Last reviewed 26 September 2014
One of the clichés of our world is that the division between the management of health services and the delivery of social care is unhelpful for older people, people with disabilities, and people with long-term conditions, which are of course heavily overlapping groups. Everyone can see the problem, writes Jef Smith, but no one knows quite how to resolve it.
Mrs Jones, who lives in a care home, but still wants to retain as much independence as possible, has a variety of needs.
She has to be helped with many daily tasks including getting up, going to bed and eating. She is a bit absent-minded so often forgets to take her medication unless the staff present her with her pills and wait until she swallows them. Her mobility is limited and she has fallen a few times even since being admitted to the home. She has several medical conditions, some of them potentially fatal, and she was admitted to hospital several times in the year before coming into the home.
Her daughter, who lives 200 miles away, visited regularly at first, but staff have noticed that her interest in her mother seems to be tailing off. Mrs Jones gets depressed, and indeed there is a good deal in her life to be depressed about.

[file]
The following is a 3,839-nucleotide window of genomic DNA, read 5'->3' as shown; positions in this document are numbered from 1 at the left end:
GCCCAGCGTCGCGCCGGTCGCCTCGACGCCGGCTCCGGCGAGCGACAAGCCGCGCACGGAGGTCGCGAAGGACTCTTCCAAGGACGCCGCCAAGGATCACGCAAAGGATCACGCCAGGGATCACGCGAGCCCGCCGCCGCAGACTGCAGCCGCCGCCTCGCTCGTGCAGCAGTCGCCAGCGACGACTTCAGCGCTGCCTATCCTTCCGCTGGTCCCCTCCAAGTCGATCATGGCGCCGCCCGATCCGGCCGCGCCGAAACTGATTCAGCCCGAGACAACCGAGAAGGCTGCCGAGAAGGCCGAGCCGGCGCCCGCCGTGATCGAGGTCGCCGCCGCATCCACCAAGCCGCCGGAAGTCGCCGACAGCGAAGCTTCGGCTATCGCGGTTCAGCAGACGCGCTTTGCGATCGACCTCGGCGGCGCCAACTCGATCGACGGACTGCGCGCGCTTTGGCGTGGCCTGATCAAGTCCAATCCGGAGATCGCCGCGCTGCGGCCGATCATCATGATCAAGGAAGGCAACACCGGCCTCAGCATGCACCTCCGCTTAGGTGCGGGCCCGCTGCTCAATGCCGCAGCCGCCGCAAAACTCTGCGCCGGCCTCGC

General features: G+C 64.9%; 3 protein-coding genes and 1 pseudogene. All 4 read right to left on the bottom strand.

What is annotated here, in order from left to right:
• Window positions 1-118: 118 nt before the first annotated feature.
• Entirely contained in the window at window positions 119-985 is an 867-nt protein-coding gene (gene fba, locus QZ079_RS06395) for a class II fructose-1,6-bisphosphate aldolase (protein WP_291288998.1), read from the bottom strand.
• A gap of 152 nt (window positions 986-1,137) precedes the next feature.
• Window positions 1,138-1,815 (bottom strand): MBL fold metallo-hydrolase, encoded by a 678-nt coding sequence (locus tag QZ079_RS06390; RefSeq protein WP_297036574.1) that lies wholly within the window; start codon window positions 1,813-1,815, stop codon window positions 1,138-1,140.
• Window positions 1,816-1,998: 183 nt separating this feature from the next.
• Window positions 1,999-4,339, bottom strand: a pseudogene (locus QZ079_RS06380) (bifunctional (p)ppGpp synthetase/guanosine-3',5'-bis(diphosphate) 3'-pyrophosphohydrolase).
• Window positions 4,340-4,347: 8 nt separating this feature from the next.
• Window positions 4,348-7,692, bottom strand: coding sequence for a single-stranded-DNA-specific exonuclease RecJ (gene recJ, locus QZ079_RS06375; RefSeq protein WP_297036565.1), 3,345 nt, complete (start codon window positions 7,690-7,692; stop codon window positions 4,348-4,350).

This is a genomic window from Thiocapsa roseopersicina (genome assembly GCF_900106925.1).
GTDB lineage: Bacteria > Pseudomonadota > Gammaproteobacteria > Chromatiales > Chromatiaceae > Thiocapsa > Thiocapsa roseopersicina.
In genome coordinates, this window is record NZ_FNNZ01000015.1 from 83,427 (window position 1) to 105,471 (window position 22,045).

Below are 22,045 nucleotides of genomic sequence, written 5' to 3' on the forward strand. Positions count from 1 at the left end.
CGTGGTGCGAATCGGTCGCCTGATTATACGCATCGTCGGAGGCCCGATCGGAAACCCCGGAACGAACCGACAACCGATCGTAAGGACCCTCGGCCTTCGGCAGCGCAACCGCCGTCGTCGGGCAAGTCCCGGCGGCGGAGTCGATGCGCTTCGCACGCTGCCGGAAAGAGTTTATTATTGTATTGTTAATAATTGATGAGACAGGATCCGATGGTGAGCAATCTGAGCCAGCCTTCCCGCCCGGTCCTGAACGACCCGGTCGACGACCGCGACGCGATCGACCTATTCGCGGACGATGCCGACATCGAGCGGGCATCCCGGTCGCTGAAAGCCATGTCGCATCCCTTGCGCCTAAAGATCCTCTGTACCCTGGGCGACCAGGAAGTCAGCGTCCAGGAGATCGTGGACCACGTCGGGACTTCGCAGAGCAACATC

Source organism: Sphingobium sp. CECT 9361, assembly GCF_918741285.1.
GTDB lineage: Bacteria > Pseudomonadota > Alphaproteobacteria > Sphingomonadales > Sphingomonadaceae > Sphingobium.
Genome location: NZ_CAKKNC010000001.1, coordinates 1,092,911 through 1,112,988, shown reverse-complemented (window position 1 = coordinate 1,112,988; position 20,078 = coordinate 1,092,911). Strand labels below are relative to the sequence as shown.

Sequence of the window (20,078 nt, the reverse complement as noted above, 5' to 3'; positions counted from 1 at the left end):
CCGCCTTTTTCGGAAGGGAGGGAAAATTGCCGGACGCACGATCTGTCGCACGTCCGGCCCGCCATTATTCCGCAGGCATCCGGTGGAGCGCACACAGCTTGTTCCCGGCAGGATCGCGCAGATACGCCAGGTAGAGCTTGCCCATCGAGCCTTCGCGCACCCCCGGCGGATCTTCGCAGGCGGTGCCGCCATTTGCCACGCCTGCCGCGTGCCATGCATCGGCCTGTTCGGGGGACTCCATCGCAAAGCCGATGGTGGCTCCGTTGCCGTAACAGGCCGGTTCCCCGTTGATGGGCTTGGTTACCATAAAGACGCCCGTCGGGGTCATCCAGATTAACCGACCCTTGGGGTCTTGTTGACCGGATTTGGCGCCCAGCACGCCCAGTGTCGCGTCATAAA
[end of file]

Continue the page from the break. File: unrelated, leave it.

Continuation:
I have deliberately listed this lady’s problems and symptoms — and the list could go on — in no particular order, because that is how it feels to be Mrs Jones: lots of difficulties, most of which will probably get worse.
It also seems to Mrs Jones that the people who help her to cope interact with her in a somewhat random order. First, of course, there are the staff of the home, some of whom understand her health problems better than others, perhaps because, she thinks, they have qualifications in nursing.
She finds it difficult to separate in her mind the numerous doctors she has seen recently, not only the GP, but also the specialists at the hospital she visits for outpatient appointments. In addition, there are various people with the term “therapist” somewhere in their titles, some at the hospital, some who visit the home occasionally.
There are also another lot of people called “social” something, and voluntary workers from various organisations, along with others, again, whom she has not clearly identified.
Although some of the people she has seen sometimes talk to each other and to the care home staff, they often ask the same questions and even give conflicting advice. She has heard references to a care plan, or to more than one care plan, but care does not seem very planned from her point of view.